Analysis of cytokine release by ELISA analysis Concentrations of IL-8, IL-6, interferon-inducible protein (IP)-10, interferon (IFN) gamma (Pharmingen/BD Biosciences), and IL-1β, (R&D Systems), in plasma/RPMI samples were determined by ELISA according to the manufacturers' instructions.

Statistics The individual patient or proband was defined as statistical unit. Data are shown as median with interquartile range and are presented as pg/ml (IL-1β, IL-6, IP-10) or as ng/ml (IL-8). Medians were compared between PLS patients and healthy volunteers using the non parametric Mann Whitney U test. Statistical analysis was performed using a computer program (Systat for Windows version 10.0, Systat Inc., Evanston, IL, USA).

  Eligibility

Ages Eligible for Study:   Child, Adult, Senior
Genders Eligible for Study:   Both
Accepts Healthy Volunteers:   Yes
Sampling Method:   Non-Probability Sample
Study Population
5 patients with established diagnose of PLS are under periodontal treatment at the Department of Periodontology, Center for Dental, Oral, and Maxillofacial Medicine (Carolinum) of the JWG-University Frankfurt am Main. Antiinfective therapy with adjunctive antibiotics has been rendered to all of them and they are under regular and frequent supportive therapy. The Department of Periodontology has contact to additional 5 PLS patients that are edentulous or under periodontal therapy elsewhere.
Criteria

Inclusion Criteria:

  • Diagnose of PLS

Exclusion Criteria:

  • No written informed consent
  Contacts and Locations
Choosing to participate in a study is an important personal decision. Talk with your doctor and family members or friends about deciding to join a study. To learn more about this study, you or your doctor may contact the study research staff using the Contacts provided below. For general information, see Learn About Clinical Studies.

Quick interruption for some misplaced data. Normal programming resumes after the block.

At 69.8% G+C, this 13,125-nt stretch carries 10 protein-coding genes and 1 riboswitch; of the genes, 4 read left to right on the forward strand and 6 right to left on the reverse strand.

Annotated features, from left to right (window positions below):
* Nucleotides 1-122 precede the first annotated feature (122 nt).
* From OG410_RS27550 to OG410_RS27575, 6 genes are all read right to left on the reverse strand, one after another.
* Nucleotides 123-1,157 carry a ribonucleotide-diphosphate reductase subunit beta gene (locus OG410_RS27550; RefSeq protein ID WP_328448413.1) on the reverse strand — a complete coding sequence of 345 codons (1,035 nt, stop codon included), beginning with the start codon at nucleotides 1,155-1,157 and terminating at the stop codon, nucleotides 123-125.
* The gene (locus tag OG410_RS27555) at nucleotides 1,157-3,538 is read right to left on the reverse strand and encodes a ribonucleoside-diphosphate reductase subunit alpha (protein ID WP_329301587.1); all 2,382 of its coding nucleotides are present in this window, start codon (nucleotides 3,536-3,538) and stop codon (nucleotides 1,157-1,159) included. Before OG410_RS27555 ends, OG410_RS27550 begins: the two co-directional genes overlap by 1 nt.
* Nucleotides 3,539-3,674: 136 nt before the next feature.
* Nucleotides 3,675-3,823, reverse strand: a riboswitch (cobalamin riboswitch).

Please refer to this study by its ClinicalTrials.gov identifier: NCT01116934

Locations
Germany
Department of Periodontology, Center for Dental, Oral, and Maxillofacial Medicine (Carolinum), JWG-University
Frankfurt/Main, Germany, 60596
Sponsors and Collaborators
Goethe University
Investigators
Study Chair: Peter Eickholz, Prof. Dr. JWG-University
  More Information

Publications:
Responsible Party: Peter Eickholz, Prof. Dr. med. dent., Goethe University
ClinicalTrials.gov Identifier: NCT01116934     History of Changes
Other Study ID Numbers: PLS-Cytokines 
Study First Received: May 3, 2010
Results First Received: June 1, 2015
Last Updated: February 23, 2016
Health Authority: Germany: Ethics Commission

Keywords provided by Goethe University:
blood culture, IL-1β, IL-6, IL-8, IP-10, interferon-gamma

Additional relevant MeSH terms:
Papillon-Lefevre Disease
Keratoderma, Palmoplantar
Skin Diseases, Genetic
Genetic Diseases, Inborn
Keratosis
Skin Diseases

ClinicalTrials.gov processed this record on August 28, 2016